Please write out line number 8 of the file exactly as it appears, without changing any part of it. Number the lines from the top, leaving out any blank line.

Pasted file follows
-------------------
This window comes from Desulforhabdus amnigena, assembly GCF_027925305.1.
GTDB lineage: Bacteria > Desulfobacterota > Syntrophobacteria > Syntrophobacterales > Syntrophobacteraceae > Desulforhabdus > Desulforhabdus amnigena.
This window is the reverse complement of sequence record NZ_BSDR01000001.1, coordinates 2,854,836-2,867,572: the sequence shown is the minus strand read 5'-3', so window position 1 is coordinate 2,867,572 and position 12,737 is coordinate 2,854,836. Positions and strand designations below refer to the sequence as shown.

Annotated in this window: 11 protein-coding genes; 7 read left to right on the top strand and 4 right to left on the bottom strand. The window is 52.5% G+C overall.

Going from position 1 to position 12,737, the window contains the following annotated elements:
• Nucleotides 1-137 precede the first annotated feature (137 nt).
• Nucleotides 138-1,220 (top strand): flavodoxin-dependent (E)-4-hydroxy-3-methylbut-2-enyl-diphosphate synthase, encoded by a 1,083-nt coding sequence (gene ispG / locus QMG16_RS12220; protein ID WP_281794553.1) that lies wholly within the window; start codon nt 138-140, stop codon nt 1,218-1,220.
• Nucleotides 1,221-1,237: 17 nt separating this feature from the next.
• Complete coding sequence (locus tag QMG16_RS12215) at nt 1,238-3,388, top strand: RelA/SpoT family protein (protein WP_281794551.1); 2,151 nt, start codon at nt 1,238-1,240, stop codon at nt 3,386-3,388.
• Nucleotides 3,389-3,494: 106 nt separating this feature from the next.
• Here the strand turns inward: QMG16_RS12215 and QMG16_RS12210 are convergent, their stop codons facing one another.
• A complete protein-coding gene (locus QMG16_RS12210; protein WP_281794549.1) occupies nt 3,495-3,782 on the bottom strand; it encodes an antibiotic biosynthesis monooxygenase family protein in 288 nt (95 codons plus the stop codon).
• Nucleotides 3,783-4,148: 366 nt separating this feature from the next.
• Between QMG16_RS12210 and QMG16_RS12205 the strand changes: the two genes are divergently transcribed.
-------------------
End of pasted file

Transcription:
• Nucleotides 1,221-1,237: 17 nt separating this feature from the next.